In the previous post I talked about getting ready for the Denman Island Artists’ Studio Tour.  Now, four days later I’ve unpacked my bags and put away all my display things and can reflect on the weekend.

The weather cooperated – sort of.  Compared to last year’s torrential rain and cold temperatures this was lovely.  Compared to how a summer weekend should be, it wasn’t great.  There were showers, winds, sun and clouds.  Mostly it was grey and iffy.  We had arranged several quilts on fences and in the trees, where they really look awesome.  But then they had to be brought under cover, where they don’t show well.

I sold several pieces on Saturday and nothing on Sunday.  In fact, by Saturday lunch, I had made almost all of my sales.  The comments and feedback all weekend were really positive.  I handed out many business cards and, who knows, perhaps one of those people will be looking for something one day.

Overall, I’m satisfied with how the weekend went.  I cleared out some older pieces and brought in some cash, which I’ll probably use for more fabric!  Will I do it again next year?  That’s a tough question and it’s way too early to know the answer.  For now I’m happy to enjoy the remainder of the summer and think about new projects.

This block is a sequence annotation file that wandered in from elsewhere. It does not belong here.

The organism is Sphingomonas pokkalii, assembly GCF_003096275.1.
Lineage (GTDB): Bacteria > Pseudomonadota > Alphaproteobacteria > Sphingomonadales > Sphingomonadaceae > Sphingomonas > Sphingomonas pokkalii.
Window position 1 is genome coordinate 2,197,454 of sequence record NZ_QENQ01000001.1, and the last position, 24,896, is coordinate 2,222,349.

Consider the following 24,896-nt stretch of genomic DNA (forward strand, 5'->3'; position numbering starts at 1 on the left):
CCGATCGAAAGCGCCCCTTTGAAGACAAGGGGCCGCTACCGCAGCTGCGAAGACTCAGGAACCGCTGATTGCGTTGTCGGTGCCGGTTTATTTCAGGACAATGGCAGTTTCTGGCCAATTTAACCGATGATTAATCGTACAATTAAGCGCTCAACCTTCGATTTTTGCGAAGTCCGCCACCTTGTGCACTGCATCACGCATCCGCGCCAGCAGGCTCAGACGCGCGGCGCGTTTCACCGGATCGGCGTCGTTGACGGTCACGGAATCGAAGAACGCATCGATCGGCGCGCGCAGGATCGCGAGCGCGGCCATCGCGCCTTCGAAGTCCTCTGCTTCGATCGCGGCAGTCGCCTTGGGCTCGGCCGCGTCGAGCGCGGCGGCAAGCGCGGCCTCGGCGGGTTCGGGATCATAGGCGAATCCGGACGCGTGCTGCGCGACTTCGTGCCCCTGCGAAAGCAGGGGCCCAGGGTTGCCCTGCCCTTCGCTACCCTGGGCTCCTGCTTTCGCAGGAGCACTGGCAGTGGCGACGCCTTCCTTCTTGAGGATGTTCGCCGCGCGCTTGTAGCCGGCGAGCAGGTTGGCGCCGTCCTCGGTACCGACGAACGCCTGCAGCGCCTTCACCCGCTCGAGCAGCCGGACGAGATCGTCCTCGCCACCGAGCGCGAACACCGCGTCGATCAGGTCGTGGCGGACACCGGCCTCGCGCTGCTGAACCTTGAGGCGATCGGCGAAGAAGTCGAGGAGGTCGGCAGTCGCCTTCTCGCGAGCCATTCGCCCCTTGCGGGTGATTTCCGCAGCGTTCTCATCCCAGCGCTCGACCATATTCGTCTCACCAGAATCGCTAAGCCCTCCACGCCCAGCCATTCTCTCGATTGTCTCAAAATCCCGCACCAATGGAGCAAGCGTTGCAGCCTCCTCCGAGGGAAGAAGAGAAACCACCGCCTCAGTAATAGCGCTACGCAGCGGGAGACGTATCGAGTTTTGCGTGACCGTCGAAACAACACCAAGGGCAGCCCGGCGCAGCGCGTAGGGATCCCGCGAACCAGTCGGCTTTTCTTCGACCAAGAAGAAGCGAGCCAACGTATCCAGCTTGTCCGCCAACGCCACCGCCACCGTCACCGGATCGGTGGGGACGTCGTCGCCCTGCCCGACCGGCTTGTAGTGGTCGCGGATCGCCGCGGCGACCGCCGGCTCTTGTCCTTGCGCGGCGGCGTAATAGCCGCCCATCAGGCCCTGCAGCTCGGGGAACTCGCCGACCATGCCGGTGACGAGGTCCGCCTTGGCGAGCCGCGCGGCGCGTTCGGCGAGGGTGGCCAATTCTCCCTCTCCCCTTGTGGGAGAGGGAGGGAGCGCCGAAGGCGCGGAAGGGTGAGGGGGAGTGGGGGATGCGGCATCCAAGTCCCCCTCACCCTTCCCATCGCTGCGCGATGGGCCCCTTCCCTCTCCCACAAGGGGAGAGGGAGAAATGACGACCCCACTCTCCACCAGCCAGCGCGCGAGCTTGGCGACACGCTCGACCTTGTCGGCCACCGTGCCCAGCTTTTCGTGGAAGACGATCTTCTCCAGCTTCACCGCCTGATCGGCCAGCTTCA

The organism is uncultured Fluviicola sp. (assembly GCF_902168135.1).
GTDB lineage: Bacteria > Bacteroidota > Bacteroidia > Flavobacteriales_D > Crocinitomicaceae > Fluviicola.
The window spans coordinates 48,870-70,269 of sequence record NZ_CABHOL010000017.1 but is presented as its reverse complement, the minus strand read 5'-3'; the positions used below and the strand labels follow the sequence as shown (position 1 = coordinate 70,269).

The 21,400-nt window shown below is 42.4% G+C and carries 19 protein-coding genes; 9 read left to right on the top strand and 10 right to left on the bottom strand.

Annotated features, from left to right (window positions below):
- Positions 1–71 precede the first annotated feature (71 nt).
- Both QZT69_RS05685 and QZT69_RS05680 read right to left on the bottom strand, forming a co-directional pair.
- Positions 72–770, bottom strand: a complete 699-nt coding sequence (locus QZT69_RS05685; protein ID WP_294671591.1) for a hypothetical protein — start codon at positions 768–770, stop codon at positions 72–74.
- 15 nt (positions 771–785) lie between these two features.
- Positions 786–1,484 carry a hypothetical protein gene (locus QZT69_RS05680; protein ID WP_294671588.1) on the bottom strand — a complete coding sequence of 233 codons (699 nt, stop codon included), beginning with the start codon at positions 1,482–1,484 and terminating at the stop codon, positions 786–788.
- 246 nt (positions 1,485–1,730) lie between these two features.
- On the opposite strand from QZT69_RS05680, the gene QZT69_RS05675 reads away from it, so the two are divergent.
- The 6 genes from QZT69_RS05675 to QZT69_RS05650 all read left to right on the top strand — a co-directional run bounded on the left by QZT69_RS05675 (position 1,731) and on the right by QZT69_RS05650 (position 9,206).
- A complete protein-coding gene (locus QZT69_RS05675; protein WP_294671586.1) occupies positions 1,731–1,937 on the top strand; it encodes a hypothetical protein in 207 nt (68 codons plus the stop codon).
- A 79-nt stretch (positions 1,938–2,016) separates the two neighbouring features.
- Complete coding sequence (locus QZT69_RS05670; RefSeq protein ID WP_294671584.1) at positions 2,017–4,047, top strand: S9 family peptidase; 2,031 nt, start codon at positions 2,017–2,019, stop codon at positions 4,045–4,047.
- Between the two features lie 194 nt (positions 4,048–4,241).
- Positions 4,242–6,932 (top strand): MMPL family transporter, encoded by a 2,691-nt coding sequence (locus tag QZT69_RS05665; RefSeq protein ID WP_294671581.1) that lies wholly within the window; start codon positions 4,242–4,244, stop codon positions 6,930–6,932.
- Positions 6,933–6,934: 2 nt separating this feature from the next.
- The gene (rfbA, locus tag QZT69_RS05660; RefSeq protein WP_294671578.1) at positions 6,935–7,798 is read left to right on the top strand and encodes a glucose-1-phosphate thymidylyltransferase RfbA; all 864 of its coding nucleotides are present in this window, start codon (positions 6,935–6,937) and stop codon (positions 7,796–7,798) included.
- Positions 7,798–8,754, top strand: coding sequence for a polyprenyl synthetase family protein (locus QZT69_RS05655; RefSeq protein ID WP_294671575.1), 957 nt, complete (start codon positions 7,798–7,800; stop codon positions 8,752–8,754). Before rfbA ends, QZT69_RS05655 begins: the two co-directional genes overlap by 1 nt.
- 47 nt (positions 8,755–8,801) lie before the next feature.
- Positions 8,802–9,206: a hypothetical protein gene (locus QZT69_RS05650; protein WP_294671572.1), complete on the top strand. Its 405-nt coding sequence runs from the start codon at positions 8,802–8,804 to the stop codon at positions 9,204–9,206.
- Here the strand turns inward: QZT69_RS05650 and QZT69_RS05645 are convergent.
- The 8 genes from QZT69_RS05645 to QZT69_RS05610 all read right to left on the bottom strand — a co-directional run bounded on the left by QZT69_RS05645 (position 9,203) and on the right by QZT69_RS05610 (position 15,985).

Here are some pictures from the weekend.  Click on a photo to enlarge it.

Studio Tour 2016

The Denman Island Artist Studio Tour is coming up on Saturday and Sunday and I’ll be participating with a few of the other local quilters.  This will be my second year and I’m way more relaxed this time around.

Why is that?  Well, a couple of things come to mind.  Last year I knocked myself out getting new pieces made.  It was kind of frantic.  In the end, sales were slow and most of the things came home with me.  This year I’ve got a couple of new things, but I’m also going to try to sell some quilts that I made a while back and am now ready to part with.